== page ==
59. 59. Lysosomal components Inflammatory cells contains lysosomal granules which release mediators of inflamation Granules of neutrophils-2 types azurophil or primary (myeloperoxidase, acid hydrogenasecollagenase, elastase, collagenase) Specific or secondary (lectoferrin, lysozyme, alkaline phosphatase, collagense) Granules of monocyte-protease, collagenase, elastase, plasminogen activator 59
  60. 60. Platelet activating factor Another phospholipids derived mediator release by phospholipase Induces Aggregation of platelets Vasoconstriction Broncho-constriction 100-1000 times more potent then histamine in inducing vasodilatation and vascular permeability Enhances leukocyte adhesion, chemo taxis, degranulation and oxydative burst 60
  61. 61. Cytokines Polypeptides that are secreted by cells Act to regulate cell behavior Autocrine, paracrine, endocrine effects 61
  62. 62. IL-1 /TNF Acute phase reactionIncreases sleep Acute phase protein hemodynamic effects Decreases appetite Endothelial effectsIncreases Leukocyte adhesion, PG synthesis, procoagulants Decreases anticoagulants Increases IL-1,IL-8, IL-6 62
  63. 63. Neuropeptides Secreted by sensory nerves and various leucocytes Role in initiation and propagation of inflammatory response Substance P and neurokinnin A are neuropeptides Has many biological function like transmission of pain signals, regulation of B.P., increasing vascular permeability 63
  64. 64. Different morphological patterns of acute inflammation can be found depending on the cause and extend of injury and site of inflammation Serous inflammation Fibrinous inflammation Purulent inflammation Ulcer 64
  65. 65. Outcomes of acute inflammation Resolution Fibrosis Abscess formation Progression to chronic inflammation 65
  66. 66. 66
  67. 67. MONONUCLEAR PHAGOCYTES They are important in acute inflammation, as well as being a key element in chronic inflammation Like neutrophils, monocytes bear C3b receptors on their surfaces famous role as scavengers 67
  68. 68. CHRONIC INFLAMMATION Chronic inflammation is an inflammation of prolonged duration(weeks or months) in which inflammation, tissue injury, and attempts at repair co exits, in varying combination. It may follow acute inflammation or begin as a low grade, smoldering response like on rheumatoid arthritis, atherosclerosis, tuberculosis, pulmonary inflammation 68
  69. 69. Causes of chronic inflammation  Persistent infection-that are difficult to eradicate  Immune mediated inflammatory disease  Prolonged exposure to potentially toxic agents, either exogenous or endogenous 69
  70. 70. Persistent infection-that are difficult to eradicate  Evoke an immune reaction called delayed –type hypersensitivity  Sometimes occurs as granulomatous reaction 70
  71. 71. Immune mediated inflammatory disease Caused by excessive and inappropriate activation of immune system Immune reaction develops in individual own tissue Results in autoimmune disease Ex. Rheumatoid arthritis, multiple sclerosis 71
  72. 72. Prolonged exposure to potentially toxic agents, either exogenous or endogenous Exogenous agent: silica results in inflammatory lung disease called silicosis Endogenous agent: toxic plasma lipid component causes atherosclerosis 72
  73. 73. Morphological features of chronic inflammation 1. Infiltration with mononuclear cell-macrophages, lymphocytes, plasma cell 2. Tissue destruction-induced by persistent offending agents or by inflammatory cells 3. Attempts at healing, replacement of damaged tissue 4. (angiogenesis, fibrosis) 73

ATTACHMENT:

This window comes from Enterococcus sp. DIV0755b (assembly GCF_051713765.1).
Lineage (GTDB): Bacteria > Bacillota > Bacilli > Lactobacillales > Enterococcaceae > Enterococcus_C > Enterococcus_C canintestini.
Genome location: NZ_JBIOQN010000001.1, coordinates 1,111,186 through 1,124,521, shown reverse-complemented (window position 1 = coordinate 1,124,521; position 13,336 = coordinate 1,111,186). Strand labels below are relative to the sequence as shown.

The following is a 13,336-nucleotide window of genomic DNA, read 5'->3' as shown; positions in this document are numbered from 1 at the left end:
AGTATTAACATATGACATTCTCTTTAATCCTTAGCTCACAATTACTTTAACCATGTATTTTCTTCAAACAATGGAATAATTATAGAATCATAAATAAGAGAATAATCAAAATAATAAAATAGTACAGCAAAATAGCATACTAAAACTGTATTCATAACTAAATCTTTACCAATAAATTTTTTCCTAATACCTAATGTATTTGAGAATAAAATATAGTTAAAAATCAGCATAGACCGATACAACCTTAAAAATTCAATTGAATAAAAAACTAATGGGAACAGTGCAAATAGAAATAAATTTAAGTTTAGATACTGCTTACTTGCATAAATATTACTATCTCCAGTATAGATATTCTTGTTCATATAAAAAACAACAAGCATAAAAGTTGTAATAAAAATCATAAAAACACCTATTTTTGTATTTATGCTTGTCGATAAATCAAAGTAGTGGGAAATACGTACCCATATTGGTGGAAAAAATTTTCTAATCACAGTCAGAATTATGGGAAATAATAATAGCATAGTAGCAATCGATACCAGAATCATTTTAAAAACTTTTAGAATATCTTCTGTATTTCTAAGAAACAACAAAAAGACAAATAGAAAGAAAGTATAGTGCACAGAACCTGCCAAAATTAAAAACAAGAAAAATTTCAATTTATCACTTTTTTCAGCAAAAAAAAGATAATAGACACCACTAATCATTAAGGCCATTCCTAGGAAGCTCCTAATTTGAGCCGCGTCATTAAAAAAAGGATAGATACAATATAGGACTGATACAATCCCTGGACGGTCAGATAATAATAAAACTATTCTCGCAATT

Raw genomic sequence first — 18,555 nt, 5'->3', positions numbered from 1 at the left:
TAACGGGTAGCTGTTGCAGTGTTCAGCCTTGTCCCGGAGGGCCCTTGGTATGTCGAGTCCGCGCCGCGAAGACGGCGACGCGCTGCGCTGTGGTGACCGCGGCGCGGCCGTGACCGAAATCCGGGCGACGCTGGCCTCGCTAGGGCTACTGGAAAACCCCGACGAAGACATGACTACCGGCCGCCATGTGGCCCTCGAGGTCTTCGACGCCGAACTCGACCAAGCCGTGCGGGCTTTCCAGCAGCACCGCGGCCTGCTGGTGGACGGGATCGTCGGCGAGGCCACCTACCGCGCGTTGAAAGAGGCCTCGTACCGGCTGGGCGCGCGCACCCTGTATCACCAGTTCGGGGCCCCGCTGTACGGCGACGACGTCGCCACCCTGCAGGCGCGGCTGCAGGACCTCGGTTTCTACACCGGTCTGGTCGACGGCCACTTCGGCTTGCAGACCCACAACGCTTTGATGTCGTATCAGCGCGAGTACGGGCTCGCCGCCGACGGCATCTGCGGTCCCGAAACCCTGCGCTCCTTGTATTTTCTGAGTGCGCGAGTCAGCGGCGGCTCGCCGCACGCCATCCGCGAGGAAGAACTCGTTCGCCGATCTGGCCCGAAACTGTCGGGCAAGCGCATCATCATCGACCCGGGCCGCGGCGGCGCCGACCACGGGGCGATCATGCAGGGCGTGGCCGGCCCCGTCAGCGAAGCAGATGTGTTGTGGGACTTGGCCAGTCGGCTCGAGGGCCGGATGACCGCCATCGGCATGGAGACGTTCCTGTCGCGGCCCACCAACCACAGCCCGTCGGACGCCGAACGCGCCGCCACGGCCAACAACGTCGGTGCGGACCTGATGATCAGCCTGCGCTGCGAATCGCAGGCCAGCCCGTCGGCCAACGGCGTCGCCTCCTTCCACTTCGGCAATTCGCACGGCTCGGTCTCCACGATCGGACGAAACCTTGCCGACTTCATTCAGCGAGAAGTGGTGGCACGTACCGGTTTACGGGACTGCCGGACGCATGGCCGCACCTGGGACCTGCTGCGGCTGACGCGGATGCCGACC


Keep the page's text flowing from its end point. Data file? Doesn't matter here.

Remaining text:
74. 74. Role of Macrophages Dominant cell Component of mononuclear phagocyte system Scattered in connective tissue or in liver(kuffer cell), spleen and lymph nodes(sinus histeocytes), lungs (alveolar macrophages), CNS(microglea) Journey from bone marrow to tissue macrophages is regulated by growth and differentiation factors, cytokines, adhesion molecule and cellular interaction 74
  75. 75. Begins to appear in acute inflammation and predominant after 48 hrs Extravasations is same like neutrophils When monocyte reaches to extra vascular tissue undergo transformation into large phagocytic cell called macrophage Macrophages are activated by stimuli including microbial product that engage TLRs and other cellular receptors, cytokines(IFN-Y) 75
  76. 76. Activated macrophagesServes to eliminate injurious agents Initiate the process of repair Responsible for much of the tissue injury Increases level of lysosomal enzyme ROS and NOS system Production of cytokines, growth factors, other mediators 76
  77. 77. 77
  78. 78. Other cells in chronic inflammation LymphocytesMobilized in cell mediated and antibody mediated immune reaction Antigen stimulated lymphocytes are – T and B cells Uses same adherent molecule (selectin, integrin, ligands) and chemokines to migrate into inflammatory sites 78
  79. 79. 79
  80. 80. Plasma cellsDevelops from activated B lymphocytes Produce antibodies against foreign bodies Present in germinal center of lymph nodes EosinophilsAre abundant in immune reaction mediated by IgE and in parasitic infection Chemokine toxin is important for eosinophilic recruitment They also contribute to tissue damage in immune reactions such as allergies 80
  81. 81. Mast cellsWidely distributed in connective tissue Contribute in acute and chronic inflammation Releases mediators such as histamine and prostaglandin Responses occurs in allergic reaction to food, insect venom, or drugs, anaphylaxis Mast cells also take part in chronic inflammation As they secrete a plethora of cytokine they have the ability to promote and limit inflammatory reaction 81